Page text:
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ludc web

Stina Ramne


ludc web

Association between added sugar intake and micronutrient dilution : a cross-sectional study in two adult Swedish populations


  • Esther González-Padilla
  • Joana A Dias
  • Stina Ramne
  • Kjell Olsson
  • Cecilia Nälsén
  • Emily Sonestedt

Summary, in English

Background: The evidence on the impact of high sugar consumption on micronutrient dilution does not yet allow for the establishment of clear thresholds of consumption. To establish upper and lower limit intake thresholds for added sugar, more studies from different countries and multiple populations are needed. The aim of this study was to examine the association between the intakes of added sugar and various micronutrients among the adult Swedish population across almost two decades.

Methods: The data were obtained from the samples from two populations: 1) Riksmaten Adults, a national dietary survey (n = 1797, 44% male, aged 18-80 years, data collection from 2010 to 11) that assessed dietary intake using a 4-day web-based food diary; and 2) the Malmö Diet and Cancer Study, a population-based cohort study (n = 12,238, 45% male, aged 45-68 years, data collection from 1991 to 1994) that assessed dietary intake via a combination of a 7-day food diary, a food frequency questionnaire and an interview. The mean daily intake of nine micronutrients (calcium, folate, iron, magnesium, potassium, selenium, vitamin C, vitamin D, and zinc), adjusted for age, sex, BMI and energy intake, were examined across six added-sugar-intake groups (< 5%E, 5-7.5%E, 7.5-10%E, 10-15%E, 15-20%E, and > 20%E).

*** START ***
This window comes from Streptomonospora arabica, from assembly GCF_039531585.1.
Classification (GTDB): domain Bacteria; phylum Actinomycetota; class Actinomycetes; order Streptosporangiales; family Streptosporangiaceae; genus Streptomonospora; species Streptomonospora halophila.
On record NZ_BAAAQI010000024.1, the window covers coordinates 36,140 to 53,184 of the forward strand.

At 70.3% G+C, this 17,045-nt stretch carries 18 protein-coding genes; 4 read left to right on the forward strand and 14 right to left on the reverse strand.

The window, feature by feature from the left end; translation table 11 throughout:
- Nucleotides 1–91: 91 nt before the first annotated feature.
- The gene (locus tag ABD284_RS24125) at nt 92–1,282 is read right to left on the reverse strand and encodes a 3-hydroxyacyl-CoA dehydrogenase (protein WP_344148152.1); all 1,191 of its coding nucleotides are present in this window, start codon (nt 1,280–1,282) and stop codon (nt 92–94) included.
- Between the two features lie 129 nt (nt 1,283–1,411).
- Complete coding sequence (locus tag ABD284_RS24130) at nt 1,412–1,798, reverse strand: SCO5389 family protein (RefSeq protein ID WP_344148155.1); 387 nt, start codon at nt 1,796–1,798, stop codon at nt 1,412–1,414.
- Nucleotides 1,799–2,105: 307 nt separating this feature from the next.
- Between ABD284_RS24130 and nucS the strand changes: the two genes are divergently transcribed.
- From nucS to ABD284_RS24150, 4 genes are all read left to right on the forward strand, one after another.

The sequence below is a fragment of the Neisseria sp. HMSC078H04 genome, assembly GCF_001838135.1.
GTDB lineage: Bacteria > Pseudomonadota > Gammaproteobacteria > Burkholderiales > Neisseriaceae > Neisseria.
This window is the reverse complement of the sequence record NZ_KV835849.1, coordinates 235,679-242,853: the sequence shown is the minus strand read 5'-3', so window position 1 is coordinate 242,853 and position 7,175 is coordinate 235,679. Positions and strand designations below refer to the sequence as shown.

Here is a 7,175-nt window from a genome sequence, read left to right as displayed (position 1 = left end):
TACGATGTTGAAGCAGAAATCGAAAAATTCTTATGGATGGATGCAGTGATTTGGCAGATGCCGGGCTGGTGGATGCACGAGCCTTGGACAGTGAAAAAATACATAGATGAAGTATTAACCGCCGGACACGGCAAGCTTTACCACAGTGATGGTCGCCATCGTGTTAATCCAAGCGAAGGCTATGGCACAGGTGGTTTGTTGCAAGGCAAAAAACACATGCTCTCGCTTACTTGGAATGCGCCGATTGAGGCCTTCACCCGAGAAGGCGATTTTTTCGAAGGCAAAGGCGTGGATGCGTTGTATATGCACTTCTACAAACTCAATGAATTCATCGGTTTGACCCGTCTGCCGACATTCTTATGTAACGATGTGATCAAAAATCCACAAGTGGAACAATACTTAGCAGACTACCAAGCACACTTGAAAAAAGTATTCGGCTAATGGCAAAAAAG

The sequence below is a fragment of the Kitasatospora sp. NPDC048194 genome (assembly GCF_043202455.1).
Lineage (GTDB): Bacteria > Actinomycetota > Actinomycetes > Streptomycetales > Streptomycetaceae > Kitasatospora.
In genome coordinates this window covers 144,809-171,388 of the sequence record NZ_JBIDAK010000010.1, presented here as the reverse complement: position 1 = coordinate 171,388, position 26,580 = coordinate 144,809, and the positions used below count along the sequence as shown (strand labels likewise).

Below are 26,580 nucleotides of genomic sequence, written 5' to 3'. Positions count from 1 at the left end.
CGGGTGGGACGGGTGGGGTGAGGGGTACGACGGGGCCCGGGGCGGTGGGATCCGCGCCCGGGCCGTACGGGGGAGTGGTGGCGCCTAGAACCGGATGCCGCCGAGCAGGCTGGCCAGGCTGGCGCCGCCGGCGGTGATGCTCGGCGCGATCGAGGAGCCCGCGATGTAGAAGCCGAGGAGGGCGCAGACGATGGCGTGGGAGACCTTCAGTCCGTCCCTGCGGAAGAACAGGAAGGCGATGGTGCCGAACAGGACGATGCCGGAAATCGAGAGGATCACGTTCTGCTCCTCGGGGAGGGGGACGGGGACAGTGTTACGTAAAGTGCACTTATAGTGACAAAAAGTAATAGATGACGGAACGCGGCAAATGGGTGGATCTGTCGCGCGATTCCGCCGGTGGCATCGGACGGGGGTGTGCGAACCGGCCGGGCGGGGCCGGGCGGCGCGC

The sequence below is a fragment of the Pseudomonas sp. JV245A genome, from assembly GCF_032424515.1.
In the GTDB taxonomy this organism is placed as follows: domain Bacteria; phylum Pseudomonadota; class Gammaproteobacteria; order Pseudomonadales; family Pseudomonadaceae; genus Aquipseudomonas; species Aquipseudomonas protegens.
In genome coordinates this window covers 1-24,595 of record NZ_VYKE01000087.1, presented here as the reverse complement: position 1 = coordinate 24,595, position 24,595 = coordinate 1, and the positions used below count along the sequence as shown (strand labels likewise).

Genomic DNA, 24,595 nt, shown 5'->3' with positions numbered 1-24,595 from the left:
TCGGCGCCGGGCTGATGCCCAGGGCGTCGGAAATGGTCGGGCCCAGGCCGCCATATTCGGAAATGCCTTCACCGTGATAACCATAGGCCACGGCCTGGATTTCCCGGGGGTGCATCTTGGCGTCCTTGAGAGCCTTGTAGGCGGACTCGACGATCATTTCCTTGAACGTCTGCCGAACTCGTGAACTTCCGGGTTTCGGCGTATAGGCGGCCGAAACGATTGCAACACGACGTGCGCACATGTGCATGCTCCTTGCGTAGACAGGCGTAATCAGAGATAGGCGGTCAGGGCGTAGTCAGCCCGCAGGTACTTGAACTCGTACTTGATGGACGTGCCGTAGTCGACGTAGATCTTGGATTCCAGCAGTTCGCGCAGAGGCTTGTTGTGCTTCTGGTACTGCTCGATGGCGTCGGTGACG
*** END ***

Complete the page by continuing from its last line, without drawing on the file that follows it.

Results: We observed significant inverse associations between the intake of added sugar and the intake of all micronutrients in both populations. The associations were linear; however, we could not determine the threshold of added sugar intake beyond which the micronutrient intake was clearly compromised.

Conclusions: These findings suggest that in two Swedish populations the higher the intake of added sugar in the diet, the more likely it is that the intake of micronutrients will be compromised, in two Swedish populations. However, although the trends are significant and consistent with those obtained in other studies on the subject, future studies are needed in order to build the necessary scientific knowledge to establish a threshold of added sugar intake based on micronutrient dilution.


  • Nutrition Epidemiology
  • EpiHealth: Epidemiology for Health
  • EXODIAB: Excellence of Diabetes Research in Sweden
  • Social Medicine and Global Health
  • Diabetes - Cardiovascular Disease

Publishing year





Nutrition & Metabolism



Document type

Journal article


BioMed Central (BMC)


  • Nutrition and Dietetics




  • The role of sugar intake in cardiovascular disease prevention

Research group

  • Nutrition Epidemiology
  • Social Medicine and Global Health
  • Diabetes - Cardiovascular Disease


  • ISSN: 1743-7075